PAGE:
A door has been opened to an important discussion in the American Evangelical Church. It’s a conversation that’s been somewhat muted, as many tried to avoid the appearance of speaking against their more outspoken fellow church members. Now, however, the discussion has necessarily begun in earnest, and I believe the outcome of that discussion will have long-lasting impact on the world’s view of the Evangelical Church and the Church’s ability to influence culture for generations to come.

This discussion was spurred by the recent editorial in Christianity Today (known as CT) penned by magazine Editor-in-Chief Mark Galli. While focused on the removal of President Trump from office, the editorial raises an even bigger question for discussion: Is there room in the Evangelical Church to question President Trump’s policies and behavior? Or does our faith require boisterous and unwavering support of President Trump, the Republican Party, and political conservatism?

A few months ago, I met with Paul to discuss the genesis of his book, the evolution of his thinking, the struggle to be authentic about the questions he was facing, his discomfort with the status quo, and his outlook for the future. He has great hope for a new generation of Christian leaders who are not afraid of the hard issues. He expresses joy over the young leaders who are willing to embrace the radical call of Jesus to a discipleship of love, grace, and compassion.

We also talked about conversations we have both had with traditional “enemies” of Evangelical Christianity who, by hearing them, have shattered our assumptions about their own motives and character. Many are people of deep faith themselves, sometimes teetering faith, sometimes ostracized for who they are.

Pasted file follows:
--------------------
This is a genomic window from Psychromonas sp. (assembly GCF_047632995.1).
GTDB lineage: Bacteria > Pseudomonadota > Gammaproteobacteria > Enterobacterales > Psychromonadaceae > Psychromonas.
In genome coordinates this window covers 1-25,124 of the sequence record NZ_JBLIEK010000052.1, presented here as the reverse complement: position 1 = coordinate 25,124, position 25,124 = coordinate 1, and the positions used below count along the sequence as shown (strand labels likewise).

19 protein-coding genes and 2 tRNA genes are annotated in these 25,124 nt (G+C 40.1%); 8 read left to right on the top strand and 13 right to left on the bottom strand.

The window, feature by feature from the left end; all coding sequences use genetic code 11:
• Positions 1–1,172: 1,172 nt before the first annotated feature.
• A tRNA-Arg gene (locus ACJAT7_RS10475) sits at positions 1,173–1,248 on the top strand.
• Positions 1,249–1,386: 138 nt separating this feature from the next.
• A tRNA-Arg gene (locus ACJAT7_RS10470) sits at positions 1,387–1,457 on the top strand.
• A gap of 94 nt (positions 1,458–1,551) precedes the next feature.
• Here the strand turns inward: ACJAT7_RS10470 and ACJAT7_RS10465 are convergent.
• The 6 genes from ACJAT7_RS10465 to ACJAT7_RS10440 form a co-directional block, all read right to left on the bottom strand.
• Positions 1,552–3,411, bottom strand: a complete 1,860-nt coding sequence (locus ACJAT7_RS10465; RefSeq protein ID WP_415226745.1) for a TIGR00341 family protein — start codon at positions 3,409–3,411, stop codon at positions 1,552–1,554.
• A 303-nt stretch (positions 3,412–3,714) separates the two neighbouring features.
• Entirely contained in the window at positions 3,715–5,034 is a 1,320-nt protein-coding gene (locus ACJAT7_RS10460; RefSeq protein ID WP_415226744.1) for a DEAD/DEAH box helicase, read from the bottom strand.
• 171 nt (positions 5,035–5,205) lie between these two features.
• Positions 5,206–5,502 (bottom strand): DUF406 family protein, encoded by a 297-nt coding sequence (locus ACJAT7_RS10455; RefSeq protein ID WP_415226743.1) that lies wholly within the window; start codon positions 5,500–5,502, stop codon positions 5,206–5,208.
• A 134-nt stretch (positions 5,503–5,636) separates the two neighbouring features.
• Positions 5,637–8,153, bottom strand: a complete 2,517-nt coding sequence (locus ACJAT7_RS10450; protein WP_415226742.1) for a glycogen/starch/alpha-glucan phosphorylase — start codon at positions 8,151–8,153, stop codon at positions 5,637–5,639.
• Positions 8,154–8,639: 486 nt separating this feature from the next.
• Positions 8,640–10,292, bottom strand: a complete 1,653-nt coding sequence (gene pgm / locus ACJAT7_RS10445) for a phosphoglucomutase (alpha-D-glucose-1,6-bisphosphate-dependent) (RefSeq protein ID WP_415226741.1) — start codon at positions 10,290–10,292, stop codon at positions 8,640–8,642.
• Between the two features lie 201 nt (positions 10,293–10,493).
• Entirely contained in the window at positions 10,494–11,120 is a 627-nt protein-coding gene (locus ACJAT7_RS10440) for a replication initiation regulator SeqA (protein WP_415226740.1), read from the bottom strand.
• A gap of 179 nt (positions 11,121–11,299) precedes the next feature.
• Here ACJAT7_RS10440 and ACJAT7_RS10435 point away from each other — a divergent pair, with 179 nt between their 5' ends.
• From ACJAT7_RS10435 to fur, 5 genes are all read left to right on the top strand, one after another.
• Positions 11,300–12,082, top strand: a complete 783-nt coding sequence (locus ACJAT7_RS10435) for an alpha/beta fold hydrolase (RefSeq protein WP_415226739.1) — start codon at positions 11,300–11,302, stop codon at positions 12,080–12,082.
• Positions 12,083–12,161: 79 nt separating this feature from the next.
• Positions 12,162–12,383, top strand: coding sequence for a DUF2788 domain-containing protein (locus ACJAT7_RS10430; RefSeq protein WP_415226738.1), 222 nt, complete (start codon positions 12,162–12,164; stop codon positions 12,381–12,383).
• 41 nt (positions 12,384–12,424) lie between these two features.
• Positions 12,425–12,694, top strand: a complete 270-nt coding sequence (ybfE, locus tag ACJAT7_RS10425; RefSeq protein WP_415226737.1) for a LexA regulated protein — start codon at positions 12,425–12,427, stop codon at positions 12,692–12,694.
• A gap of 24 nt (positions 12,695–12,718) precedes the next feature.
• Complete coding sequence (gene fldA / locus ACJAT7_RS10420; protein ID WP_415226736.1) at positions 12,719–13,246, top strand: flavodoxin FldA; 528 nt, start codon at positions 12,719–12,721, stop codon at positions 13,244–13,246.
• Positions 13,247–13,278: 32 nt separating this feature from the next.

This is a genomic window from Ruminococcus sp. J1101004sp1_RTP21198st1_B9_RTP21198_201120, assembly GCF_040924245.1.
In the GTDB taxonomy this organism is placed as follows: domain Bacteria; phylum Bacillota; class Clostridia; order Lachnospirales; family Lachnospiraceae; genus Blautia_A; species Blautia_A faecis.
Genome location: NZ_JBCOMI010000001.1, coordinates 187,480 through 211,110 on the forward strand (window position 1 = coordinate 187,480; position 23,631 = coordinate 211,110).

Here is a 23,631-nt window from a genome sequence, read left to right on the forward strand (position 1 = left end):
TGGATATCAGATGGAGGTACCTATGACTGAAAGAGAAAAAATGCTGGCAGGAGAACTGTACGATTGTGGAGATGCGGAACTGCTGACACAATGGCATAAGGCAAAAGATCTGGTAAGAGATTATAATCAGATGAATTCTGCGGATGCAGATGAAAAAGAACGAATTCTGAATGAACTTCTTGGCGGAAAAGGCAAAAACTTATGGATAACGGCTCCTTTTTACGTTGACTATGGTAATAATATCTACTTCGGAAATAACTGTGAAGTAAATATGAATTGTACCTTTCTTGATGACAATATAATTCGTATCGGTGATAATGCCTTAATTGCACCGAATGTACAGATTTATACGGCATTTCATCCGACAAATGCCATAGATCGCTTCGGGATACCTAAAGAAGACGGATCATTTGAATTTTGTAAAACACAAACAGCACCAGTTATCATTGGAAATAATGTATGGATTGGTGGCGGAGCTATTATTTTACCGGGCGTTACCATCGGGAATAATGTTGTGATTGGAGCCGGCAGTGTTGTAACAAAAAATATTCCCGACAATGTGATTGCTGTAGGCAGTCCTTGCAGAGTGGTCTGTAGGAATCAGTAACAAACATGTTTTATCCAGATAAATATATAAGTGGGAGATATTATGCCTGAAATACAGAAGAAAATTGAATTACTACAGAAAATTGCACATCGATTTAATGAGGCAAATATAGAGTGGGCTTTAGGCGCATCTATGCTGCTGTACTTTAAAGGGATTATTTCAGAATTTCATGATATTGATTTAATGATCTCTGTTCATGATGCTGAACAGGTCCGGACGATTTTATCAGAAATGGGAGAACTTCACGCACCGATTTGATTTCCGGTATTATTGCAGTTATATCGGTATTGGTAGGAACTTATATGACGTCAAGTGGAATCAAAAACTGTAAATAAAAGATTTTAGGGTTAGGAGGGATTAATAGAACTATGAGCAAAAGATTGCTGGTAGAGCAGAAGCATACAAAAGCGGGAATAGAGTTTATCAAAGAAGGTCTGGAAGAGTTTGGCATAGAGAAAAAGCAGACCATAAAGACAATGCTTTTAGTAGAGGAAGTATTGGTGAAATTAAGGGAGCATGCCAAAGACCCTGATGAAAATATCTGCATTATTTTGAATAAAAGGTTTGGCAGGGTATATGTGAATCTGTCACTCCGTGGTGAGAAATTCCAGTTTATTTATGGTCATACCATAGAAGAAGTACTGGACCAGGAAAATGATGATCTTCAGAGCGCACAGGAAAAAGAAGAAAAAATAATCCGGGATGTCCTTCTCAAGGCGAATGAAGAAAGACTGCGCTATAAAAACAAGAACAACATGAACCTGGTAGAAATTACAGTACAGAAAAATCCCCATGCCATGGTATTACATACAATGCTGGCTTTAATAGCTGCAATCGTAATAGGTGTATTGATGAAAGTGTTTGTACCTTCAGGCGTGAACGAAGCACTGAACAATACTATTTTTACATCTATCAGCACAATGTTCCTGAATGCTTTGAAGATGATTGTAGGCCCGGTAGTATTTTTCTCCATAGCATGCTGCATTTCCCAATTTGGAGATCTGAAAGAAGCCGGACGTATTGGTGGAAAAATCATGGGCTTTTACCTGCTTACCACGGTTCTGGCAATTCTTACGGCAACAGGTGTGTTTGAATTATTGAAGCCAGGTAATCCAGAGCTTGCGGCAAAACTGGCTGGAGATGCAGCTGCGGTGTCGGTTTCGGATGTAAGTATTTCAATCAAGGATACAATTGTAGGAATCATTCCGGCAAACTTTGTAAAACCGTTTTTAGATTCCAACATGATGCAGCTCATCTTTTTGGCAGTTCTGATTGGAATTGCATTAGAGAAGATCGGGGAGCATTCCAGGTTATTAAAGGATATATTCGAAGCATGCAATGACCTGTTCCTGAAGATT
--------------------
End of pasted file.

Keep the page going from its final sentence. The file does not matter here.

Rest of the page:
What does Jesus expect of us as we encounter this world of people who do not fit our mold of what it means to be an Evangelical Christian?

How do we find common ground in interfaith conversations?

How do we come beside those who have been burned, rejected, dismayed, and wounded by the church?

How do we love the people who are on the outside looking in?

How about those who are trying to find their way back?

What of those who have stayed, but felt squeezed and judged because of their own consciences?

What does in mean to be a follower of Jesus in the world today that labels people for their differences as being outside the faith?

These are extremely difficult conversations. These are conversations that Joseph provokes in the fictional town of Bekering. These are conversations that Swearengin is having and encouraging in the Central Valley. These are questions that require moral courage.

The church is not dying. It is finding new roots in old roots. It is finding fresh and authentic expression. It is meeting in different places and at different times with new leadership. Evangelical faith is, like Pastor Saul in the book, Pastor Paul in real life, and many others, being rethought and reinvented to look more like the faith of Jesus.

If you are willing to deal with these questions yourself, order and read the book, subscribe to the podcasts, enter into dialogue with people who think differently, and think for yourself prayerfully, openly, and expectantly.

Joseph Comes to Town can be ordered HERE on Amazon.

Tom Sims is a local pastor (and Grandpa!), writer, and blogger. Pastor Tom Sims spends time pastoring Granny’s Park Community church, leading 4141 Ministries with his wife, Andrea Sims, writing, teaching, and hosting various websites, blogs The Dream Factory where Ideas can be given room to grow, and Facebook pages such as The Politics of Compassion. You can also find him on Facebook.